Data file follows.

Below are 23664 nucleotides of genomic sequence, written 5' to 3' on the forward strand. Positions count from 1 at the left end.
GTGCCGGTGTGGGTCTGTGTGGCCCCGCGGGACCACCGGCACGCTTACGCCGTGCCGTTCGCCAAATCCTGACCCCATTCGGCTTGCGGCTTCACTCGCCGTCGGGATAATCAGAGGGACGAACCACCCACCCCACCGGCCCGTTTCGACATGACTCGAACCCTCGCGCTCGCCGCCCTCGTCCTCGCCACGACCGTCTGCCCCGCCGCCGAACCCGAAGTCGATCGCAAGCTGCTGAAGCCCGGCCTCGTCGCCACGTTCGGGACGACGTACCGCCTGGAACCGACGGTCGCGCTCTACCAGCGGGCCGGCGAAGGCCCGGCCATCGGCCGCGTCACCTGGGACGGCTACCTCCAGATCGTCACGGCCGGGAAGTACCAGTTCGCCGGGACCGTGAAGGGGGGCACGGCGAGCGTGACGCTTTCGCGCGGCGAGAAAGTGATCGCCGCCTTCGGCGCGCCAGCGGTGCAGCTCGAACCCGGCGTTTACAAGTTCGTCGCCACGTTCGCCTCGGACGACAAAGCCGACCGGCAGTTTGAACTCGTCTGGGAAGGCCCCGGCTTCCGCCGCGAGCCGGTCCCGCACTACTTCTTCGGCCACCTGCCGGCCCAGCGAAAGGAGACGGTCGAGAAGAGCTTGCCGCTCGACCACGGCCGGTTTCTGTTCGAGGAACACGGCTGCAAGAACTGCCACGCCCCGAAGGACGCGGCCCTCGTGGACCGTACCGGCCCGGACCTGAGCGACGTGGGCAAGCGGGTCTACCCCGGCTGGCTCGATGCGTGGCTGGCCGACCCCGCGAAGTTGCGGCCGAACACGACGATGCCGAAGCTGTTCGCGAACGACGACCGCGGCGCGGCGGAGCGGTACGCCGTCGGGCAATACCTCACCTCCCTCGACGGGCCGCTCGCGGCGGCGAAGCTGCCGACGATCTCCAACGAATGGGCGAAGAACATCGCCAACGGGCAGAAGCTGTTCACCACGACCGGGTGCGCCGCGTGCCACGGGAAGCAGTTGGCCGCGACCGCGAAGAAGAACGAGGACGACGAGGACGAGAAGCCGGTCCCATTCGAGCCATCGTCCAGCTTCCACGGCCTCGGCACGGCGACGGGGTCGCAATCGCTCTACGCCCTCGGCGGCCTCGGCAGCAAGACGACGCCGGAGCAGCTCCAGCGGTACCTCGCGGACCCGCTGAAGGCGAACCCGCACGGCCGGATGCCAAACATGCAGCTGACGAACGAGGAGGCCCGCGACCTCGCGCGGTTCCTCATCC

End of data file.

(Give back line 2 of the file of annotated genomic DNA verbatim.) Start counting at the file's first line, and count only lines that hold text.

GTGCCGGTGTGGGTCTGTGTGGCCCCGCGGGACCACCGGCACGCTTACGCCGTGCCGTTCGCCAAATCCTGACCCCATTCGGCTTGCGGCTTCACTCGCCGTCGGGATAATCAGAGGGACGAACCACCCACCCCACCGGCCCGTTTCGACATGACTCGAACCCTCGCGCTCGCCGCCCTCGTCCTCGCCACGACCGTCTGCCCCGCCGCCGAACCCGAAGTCGATCGCAAGCTGCTGAAGCCCGGCCTCGTCGCCACGTTCGGGACGACGTACCGCCTGGAACCGACGGTCGCGCTCTACCAGCGGGCCGGCGAAGGCCCGGCCATCGGCCGCGTCACCTGGGACGGCTACCTCCAGATCGTCACGGCCGGGAAGTACCAGTTCGCCGGGACCGTGAAGGGGGGCACGGCGAGCGTGACGCTTTCGCGCGGCGAGAAAGTGATCGCCGCCTTCGGCGCGCCAGCGGTGCAGCTCGAACCCGGCGTTTACAAGTTCGTCGCCACGTTCGCCTCGGACGACAAAGCCGACCGGCAGTTTGAACTCGTCTGGGAAGGCCCCGGCTTCCGCCGCGAGCCGGTCCCGCACTACTTCTTCGGCCACCTGCCGGCCCAGCGAAAGGAGACGGTCGAGAAGAGCTTGCCGCTCGACCACGGCCGGTTTCTGTTCGAGGAACACGGCTGCAAGAACTGCCACGCCCCGAAGGACGCGGCCCTCGTGGACCGTACCGGCCCGGACCTGAGCGACGTGGGCAAGCGGGTCTACCCCGGCTGGCTCGATGCGTGGCTGGCCGACCCCGCGAAGTTGCGGCCGAACACGACGATGCCGAAGCTGTTCGCGAACGACGACCGCGGCGCGGCGGAGCGGTACGCCGTCGGGCAATACCTCACCTCCCTCGACGGGCCGCTCGCGGCGGCGAAGCTGCCGACGATCTCCAACGAATGGGCGAAGAACATCGCCAACGGGCAGAAGCTGTTCACCACGACCGGGTGCGCCGCGTGCCACGGGAAGCAGTTGGCCGCGACCGCGAAGAAGAACGAGGACGACGAGGACGAGAAGCCGGTCCCATTCGAGCCATCGTCCAGCTTCCACGGCCTCGGCACGGCGACGGGGTCGCAATCGCTCTACGCCCTCGGCGGCCTCGGCAGCAAGACGACGCCGGAGCAGCTCCAGCGGTACCTCGCGGACCCGCTGAAGGCGAACCCGCACGGCCGGATGCCAAACATGCAGCTGACGAACGAGGAGGCCCGCGACCTCGCGCGGTTCCTCATCC